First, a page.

After his visit to Geddes’ and he’s back at the carnival, Sofie finally reads Ben’s cards, and this time she’s offering to do it, not being asked. It follows a revelation earlier on, after her conversation with Ruthie about seeing the dead, that Apollonia still remains around Sofie in ghost form. As well as offering some validation to the Ruthie seeing ghosts thread it explains much more about Sofie’s character. There’s a perfect moment after Sofie finishes the reading where Apollonia appears, telling her daughter that’s it’s always been Sofie who was reading the cards and not her. It delivers because it comes out of nowhere and has shock value but also because it starts to reveal the nature of Sofie’s powers. Before when she was paired up with Apollonia it seemed like she was more of a receiver with little ability herself, but this changes her character in as drastic a way as when Ben discovered he could heal the sick, or Justin discovered his own dark powers. While it’s not made clear yet what the revelation will lead to there are definitely plenty of intriguing possibilities.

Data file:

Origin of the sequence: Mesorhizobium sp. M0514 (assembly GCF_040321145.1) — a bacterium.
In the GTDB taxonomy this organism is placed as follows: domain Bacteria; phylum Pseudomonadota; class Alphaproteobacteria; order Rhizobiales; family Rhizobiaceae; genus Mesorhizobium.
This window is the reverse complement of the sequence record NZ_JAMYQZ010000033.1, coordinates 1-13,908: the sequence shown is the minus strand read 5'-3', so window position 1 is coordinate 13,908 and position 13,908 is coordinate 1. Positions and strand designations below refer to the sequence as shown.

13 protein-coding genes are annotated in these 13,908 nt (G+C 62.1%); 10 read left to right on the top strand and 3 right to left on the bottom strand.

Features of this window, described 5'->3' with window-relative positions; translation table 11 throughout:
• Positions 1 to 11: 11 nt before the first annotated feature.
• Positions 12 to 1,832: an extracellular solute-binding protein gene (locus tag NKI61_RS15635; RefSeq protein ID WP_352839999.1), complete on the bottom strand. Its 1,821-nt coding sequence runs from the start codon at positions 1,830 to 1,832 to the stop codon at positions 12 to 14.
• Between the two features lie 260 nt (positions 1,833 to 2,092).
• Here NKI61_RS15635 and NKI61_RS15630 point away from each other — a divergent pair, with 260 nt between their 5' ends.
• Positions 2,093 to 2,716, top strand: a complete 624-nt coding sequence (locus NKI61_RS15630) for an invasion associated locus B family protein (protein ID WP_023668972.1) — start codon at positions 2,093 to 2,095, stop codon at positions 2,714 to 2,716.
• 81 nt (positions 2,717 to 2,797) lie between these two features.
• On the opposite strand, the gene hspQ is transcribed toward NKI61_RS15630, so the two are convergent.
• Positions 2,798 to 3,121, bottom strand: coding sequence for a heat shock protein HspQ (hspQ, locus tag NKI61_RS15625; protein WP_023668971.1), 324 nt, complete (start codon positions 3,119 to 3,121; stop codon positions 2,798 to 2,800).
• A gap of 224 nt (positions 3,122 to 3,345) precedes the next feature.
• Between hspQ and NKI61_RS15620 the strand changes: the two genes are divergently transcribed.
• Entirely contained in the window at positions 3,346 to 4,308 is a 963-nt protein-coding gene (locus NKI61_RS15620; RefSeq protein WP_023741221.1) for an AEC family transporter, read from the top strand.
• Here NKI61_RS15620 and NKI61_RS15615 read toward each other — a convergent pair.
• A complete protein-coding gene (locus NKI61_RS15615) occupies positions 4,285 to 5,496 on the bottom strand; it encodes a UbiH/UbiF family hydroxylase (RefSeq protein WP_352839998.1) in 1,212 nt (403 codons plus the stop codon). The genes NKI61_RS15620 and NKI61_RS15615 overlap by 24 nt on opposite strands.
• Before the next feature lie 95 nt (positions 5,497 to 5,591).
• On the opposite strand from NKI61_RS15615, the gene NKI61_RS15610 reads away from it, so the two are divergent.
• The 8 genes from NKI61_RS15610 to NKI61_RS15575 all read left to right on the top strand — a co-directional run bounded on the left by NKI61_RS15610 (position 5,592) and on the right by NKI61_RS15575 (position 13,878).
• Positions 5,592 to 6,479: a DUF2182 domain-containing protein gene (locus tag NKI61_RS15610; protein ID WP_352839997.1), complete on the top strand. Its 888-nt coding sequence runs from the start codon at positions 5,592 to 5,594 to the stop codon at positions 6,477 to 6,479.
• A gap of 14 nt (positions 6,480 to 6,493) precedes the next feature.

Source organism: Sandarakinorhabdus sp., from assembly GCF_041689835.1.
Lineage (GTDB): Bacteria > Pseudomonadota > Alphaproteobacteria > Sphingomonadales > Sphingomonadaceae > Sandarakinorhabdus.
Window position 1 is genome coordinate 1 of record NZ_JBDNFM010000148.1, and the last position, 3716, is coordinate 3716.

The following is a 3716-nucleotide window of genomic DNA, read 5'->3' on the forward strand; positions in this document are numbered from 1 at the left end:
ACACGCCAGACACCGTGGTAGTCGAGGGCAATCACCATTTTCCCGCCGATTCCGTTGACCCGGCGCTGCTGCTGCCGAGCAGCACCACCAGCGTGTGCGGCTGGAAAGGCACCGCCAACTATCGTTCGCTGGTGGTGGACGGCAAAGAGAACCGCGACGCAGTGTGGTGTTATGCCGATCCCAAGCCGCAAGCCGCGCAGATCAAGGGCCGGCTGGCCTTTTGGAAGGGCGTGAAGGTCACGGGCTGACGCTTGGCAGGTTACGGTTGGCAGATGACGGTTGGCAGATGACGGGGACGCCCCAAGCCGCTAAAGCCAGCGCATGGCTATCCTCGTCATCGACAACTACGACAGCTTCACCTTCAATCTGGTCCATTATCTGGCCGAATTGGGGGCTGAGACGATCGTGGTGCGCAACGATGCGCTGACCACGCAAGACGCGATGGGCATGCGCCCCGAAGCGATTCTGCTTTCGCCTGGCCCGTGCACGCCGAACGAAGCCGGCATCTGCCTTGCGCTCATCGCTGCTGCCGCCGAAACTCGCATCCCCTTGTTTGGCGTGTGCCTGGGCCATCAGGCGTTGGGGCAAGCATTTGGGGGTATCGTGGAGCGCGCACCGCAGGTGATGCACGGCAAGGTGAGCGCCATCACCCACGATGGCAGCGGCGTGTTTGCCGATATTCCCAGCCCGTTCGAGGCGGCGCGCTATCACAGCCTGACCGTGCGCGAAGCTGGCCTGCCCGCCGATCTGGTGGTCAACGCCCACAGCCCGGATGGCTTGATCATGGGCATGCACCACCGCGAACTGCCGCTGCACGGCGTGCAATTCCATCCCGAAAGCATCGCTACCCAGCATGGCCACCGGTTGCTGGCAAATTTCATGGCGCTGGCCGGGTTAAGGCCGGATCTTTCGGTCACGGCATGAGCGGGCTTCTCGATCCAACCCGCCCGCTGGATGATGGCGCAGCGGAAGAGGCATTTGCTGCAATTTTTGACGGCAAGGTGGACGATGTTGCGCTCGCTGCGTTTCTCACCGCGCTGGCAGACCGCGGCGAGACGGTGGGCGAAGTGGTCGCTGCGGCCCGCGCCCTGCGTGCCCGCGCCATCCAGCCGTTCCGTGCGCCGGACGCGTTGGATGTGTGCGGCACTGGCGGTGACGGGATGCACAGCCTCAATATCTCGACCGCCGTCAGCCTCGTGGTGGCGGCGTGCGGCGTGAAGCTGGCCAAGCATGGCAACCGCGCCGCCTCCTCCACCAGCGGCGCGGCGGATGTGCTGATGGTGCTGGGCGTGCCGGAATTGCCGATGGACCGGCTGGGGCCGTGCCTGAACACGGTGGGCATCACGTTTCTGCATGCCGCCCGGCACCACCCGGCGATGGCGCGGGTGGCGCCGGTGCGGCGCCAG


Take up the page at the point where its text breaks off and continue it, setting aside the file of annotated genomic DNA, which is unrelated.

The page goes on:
There’s also the matter of the reading itself in which a clue is revealed to Ben about where to go next and there’s the strangely endearing, if brief, shot of the couple embracing in the wake of a nuclear explosion, as well as some other strange images which raise further questions. The deliverance of the clue breaks the pattern of previous episodes where Ben would receive guidance following information obtained from his previous destination. His trip into town was of course not wasted though, at least in terms of plot development, and the strange vision is much more interesting than him simply being given an address or the name of a person.
Brother Justin and Iris get some more meaty scenes this time around, including one on the porch where they discuss what’s going to happen now that Dolan has found out she burned down the orphanage. Iris insists that he asks her to make a confession instead of him beating around the bush, which she eventually does as Tommy Dolan dictates. Some of the ambiguity surrounding Justin and whether he might still have some good left in him return when he displays what appear to be morals in his desire for his sister to take the blame for the crime, but there are hints, and clues from earlier episodes, that he could be up to something.